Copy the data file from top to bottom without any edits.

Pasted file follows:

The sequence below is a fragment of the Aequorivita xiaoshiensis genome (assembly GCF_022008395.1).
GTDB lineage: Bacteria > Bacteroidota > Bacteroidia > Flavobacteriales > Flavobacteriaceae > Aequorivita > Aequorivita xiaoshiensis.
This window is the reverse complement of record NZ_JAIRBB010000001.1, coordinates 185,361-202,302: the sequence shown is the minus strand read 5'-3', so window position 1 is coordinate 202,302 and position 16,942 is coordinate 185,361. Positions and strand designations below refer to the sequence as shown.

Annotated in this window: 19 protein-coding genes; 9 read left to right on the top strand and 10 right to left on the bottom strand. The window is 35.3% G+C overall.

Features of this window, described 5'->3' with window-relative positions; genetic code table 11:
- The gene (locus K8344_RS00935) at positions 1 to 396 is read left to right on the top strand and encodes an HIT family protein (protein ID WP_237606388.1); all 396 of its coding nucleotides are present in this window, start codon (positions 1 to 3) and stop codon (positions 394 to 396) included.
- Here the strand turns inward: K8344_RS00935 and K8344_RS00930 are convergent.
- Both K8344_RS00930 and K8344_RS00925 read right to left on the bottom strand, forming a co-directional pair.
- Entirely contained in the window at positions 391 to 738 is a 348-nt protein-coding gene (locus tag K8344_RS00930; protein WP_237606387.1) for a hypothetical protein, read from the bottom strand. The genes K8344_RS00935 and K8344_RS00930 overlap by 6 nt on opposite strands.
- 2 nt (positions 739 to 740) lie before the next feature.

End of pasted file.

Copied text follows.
The sequence below is a fragment of the Aequorivita xiaoshiensis genome (assembly GCF_022008395.1).
GTDB lineage: Bacteria > Bacteroidota > Bacteroidia > Flavobacteriales > Flavobacteriaceae > Aequorivita > Aequorivita xiaoshiensis.
This window is the reverse complement of record NZ_JAIRBB010000001.1, coordinates 185,361-202,302: the sequence shown is the minus strand read 5'-3', so window position 1 is coordinate 202,302 and position 16,942 is coordinate 185,361. Positions and strand designations below refer to the sequence as shown.

Annotated in this window: 19 protein-coding genes; 9 read left to right on the top strand and 10 right to left on the bottom strand. The window is 35.3% G+C overall.

Features of this window, described 5'->3' with window-relative positions; genetic code table 11:
- The gene (locus K8344_RS00935) at positions 1 to 396 is read left to right on the top strand and encodes an HIT family protein (protein ID WP_237606388.1); all 396 of its coding nucleotides are present in this window, start codon (positions 1 to 3) and stop codon (positions 394 to 396) included.
- Here the strand turns inward: K8344_RS00935 and K8344_RS00930 are convergent.
- Both K8344_RS00930 and K8344_RS00925 read right to left on the bottom strand, forming a co-directional pair.
- Entirely contained in the window at positions 391 to 738 is a 348-nt protein-coding gene (locus tag K8344_RS00930; protein WP_237606387.1) for a hypothetical protein, read from the bottom strand. The genes K8344_RS00935 and K8344_RS00930 overlap by 6 nt on opposite strands.
- 2 nt (positions 739 to 740) lie before the next feature.